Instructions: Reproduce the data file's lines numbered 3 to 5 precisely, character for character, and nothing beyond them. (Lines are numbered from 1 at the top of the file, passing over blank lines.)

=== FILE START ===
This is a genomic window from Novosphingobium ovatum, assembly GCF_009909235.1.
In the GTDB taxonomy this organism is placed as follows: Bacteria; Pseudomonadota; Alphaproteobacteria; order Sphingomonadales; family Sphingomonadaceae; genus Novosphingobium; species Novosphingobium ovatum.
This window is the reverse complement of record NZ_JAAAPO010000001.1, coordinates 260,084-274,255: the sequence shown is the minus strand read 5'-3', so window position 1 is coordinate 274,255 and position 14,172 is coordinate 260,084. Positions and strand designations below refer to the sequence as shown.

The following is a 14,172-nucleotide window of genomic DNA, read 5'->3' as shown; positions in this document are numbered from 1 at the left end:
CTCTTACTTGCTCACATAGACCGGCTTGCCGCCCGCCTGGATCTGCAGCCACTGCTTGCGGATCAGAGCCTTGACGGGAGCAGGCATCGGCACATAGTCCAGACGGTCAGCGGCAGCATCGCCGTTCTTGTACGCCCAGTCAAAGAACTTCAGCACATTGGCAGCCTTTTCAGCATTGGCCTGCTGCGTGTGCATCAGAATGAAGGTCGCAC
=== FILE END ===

This window is the reverse complement of record NZ_JAAAPO010000001.1, coordinates 260,084-274,255: the sequence shown is the minus strand read 5'-3', so window position 1 is coordinate 274,255 and position 14,172 is coordinate 260,084. Positions and strand designations below refer to the sequence as shown.

The following is a 14,172-nucleotide window of genomic DNA, read 5'->3' as shown; positions in this document are numbered from 1 at the left end:
CTCTTACTTGCTCACATAGACCGGCTTGCCGCCCGCCTGGATCTGCAGCCACTGCTTGCGGATCAGAGCCTTGACGGGAGCAGGCATCGGCACATAGTCCAGACGGTCAGCGGCAGCATCGCCGTTCTTGTACGCCCAGTCAAAGAACTTCAGCACATTGGCAGCCTTTTCAGCATTGGCCTGCTGCGTGTGCATCAGAATGAAGGTCGCAC